Business News Digital Labels & Publishers Legal Live Business

European Parliament passes Digital Services Act and Digital Markets Act

By | Published on Wednesday 6 July 2022

European Union

The European Parliament has voted through the Digital Services Act and Digital Markets Act which will, respectively, increase the obligations of digital platforms to deal with harmful content and conduct online, and address concerns around the market dominance of the biggest tech giants.

A final version of the DMA was provisionally agreed back in March, with the final wording of the DSA provisionally agreed the following month. Although there was some last minute squabbling last month on the latter between the two main law-making institutions of the European Union, ie the Parliament and the EU Council.

The Council is still to formally adopt the final, final drafts of the two acts, though it should do that with the DMA this month and the DSA in September, with the new rules going into force shortly afterwards. Though affected platforms will have time to comply, how long depending on which rules and how big the platform is.

While arguably not as significant for the music industry as the European copyright reforms in 2019, nevertheless the new rules governing digital platforms and tech giants across Europe will have some impact on the music business – although, as always, quite what impact won’t really become clear until the new rules are being actively enforced.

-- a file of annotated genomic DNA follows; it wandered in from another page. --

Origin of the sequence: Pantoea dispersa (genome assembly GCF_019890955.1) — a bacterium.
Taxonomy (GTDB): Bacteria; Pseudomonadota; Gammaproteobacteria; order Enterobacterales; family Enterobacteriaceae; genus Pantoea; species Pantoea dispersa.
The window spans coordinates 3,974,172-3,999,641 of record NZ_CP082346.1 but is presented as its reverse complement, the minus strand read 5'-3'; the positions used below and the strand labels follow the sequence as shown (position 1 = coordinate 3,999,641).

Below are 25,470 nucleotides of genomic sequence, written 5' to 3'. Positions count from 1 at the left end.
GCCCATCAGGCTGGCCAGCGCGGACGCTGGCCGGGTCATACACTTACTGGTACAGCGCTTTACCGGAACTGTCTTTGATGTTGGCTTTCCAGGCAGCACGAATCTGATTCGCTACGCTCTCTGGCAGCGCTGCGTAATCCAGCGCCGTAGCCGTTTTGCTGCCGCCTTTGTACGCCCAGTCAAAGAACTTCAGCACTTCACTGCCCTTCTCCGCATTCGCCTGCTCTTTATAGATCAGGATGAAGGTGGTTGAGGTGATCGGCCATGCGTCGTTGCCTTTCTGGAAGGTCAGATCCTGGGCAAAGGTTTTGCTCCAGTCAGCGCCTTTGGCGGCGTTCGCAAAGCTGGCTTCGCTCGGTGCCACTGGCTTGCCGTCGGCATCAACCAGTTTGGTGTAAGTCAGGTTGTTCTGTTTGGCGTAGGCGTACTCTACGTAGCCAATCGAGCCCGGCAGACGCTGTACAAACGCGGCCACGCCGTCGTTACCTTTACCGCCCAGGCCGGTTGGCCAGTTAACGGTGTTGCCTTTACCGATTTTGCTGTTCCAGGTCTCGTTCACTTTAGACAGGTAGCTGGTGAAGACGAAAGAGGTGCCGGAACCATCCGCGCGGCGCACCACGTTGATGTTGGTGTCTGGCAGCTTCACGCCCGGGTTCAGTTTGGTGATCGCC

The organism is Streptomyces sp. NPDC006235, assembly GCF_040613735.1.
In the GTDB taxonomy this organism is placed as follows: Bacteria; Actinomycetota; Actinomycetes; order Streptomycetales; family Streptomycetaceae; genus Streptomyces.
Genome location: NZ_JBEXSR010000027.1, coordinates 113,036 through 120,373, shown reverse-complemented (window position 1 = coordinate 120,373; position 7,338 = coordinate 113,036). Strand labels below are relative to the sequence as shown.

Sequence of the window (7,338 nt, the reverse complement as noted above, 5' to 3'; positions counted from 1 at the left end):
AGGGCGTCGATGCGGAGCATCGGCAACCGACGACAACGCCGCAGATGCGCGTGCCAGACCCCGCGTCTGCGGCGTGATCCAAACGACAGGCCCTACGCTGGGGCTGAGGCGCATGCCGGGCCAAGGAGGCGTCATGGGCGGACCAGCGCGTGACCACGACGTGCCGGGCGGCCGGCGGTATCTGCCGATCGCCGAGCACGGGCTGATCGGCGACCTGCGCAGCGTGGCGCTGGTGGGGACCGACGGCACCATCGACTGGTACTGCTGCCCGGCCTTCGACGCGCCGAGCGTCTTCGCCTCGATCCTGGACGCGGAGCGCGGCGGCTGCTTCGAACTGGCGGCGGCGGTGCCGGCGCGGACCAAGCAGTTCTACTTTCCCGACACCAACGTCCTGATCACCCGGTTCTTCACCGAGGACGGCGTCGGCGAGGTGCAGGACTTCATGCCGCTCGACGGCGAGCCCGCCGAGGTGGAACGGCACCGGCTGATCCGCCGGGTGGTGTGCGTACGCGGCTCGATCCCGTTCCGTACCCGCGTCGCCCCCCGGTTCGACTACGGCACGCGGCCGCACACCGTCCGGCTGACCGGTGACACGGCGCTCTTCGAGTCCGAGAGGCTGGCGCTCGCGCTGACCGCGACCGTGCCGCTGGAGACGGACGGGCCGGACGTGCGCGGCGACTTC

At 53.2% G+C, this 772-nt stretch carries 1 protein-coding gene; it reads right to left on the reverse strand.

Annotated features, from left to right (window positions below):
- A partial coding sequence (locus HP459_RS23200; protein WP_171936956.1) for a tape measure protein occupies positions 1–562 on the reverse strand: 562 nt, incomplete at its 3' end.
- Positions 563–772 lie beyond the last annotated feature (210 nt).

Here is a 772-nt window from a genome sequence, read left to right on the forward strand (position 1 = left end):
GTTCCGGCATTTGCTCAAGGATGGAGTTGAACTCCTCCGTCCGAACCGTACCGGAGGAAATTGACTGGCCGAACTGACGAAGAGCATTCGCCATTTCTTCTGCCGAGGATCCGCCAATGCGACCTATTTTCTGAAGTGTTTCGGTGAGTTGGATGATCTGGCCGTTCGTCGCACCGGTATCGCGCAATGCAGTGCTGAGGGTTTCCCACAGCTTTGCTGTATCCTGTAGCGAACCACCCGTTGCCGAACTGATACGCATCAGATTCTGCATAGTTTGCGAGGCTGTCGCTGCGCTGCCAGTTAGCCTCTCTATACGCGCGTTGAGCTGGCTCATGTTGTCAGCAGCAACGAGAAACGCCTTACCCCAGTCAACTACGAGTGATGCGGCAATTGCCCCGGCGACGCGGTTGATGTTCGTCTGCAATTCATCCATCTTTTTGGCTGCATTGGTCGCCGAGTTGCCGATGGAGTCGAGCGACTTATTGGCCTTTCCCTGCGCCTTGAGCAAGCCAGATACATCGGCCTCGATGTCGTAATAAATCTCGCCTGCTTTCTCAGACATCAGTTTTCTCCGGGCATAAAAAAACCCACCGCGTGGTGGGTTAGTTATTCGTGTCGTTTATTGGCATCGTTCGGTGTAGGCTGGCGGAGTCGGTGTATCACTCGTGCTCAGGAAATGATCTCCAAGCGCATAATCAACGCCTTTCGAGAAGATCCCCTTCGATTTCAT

The DMA could force some key changes when it comes to apps on Apple and Android devices, allowing app-makers to sign-post and/or employ alternative payment systems, which has been a big priority for Spotify for years now, and which could also boost opportunities for the wider music industry in the direct-to-fan space.

Meanwhile, on the live side, anti-ticket touting campaigners hope that new obligations in the Digital Services Act might result in better regulation in relation to the resale of tickets online across Europe. In particular some of the transparency obligations already in place in the UK – to make it clearer who is selling a ticket and that they are not an official seller – could apply across the EU too.

Welcoming the passing of the DSA, Sam Shemtob from the Face-value European Alliance For Ticketing said: “The introduction of the Digital Services Act is a key moment for the live events sector in the UK, as well as across Europe. The new legislation regulating online marketplaces will see EU countries catch up with the UK in terms of stricter rules for verifying professional sellers and making sure fans know who they’re buying from”.

“This will directly impact all UK artists who tour Europe”, he added, “as well as make it harder for UK touts to operate under the guise of anonymity on European ticket resale sites”.